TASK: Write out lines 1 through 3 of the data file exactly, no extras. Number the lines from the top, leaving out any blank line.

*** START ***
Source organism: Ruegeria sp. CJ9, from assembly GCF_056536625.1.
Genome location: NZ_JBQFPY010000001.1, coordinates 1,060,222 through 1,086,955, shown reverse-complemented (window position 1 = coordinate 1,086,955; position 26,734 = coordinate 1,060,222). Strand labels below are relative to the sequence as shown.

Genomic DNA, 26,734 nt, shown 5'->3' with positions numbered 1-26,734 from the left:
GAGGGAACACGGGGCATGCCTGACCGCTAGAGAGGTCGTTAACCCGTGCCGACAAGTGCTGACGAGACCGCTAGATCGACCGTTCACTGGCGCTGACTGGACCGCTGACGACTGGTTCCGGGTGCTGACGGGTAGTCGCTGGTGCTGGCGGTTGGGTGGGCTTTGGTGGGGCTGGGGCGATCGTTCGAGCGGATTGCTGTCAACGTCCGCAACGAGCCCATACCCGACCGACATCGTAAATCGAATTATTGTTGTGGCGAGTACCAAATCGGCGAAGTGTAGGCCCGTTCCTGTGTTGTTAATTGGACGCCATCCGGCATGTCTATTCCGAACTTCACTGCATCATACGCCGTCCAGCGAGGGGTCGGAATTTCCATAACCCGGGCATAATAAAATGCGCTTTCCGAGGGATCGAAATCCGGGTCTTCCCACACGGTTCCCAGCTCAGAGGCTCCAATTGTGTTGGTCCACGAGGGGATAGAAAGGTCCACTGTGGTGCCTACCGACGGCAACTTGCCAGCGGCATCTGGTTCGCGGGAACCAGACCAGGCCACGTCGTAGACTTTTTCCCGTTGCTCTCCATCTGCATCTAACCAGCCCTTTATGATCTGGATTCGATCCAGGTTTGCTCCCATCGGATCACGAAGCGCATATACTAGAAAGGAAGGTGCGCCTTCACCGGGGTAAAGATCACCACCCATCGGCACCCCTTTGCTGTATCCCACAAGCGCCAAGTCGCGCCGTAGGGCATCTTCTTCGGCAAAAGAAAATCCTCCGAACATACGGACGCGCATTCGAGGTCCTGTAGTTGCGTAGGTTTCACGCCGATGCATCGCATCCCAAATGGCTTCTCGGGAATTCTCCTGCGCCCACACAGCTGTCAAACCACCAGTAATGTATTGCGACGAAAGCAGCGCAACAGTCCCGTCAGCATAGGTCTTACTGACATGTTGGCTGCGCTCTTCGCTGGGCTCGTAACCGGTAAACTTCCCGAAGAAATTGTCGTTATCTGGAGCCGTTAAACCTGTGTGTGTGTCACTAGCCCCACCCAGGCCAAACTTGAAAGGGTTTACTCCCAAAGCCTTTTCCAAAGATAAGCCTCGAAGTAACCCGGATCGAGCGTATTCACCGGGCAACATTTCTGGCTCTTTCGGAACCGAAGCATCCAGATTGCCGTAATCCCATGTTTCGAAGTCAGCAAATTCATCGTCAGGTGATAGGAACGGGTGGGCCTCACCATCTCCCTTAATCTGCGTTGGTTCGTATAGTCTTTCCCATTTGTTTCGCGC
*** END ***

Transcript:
Source organism: Ruegeria sp. CJ9, from assembly GCF_056536625.1.
Genome location: NZ_JBQFPY010000001.1, coordinates 1,060,222 through 1,086,955, shown reverse-complemented (window position 1 = coordinate 1,086,955; position 26,734 = coordinate 1,060,222). Strand labels below are relative to the sequence as shown.

Genomic DNA, 26,734 nt, shown 5'->3' with positions numbered 1-26,734 from the left: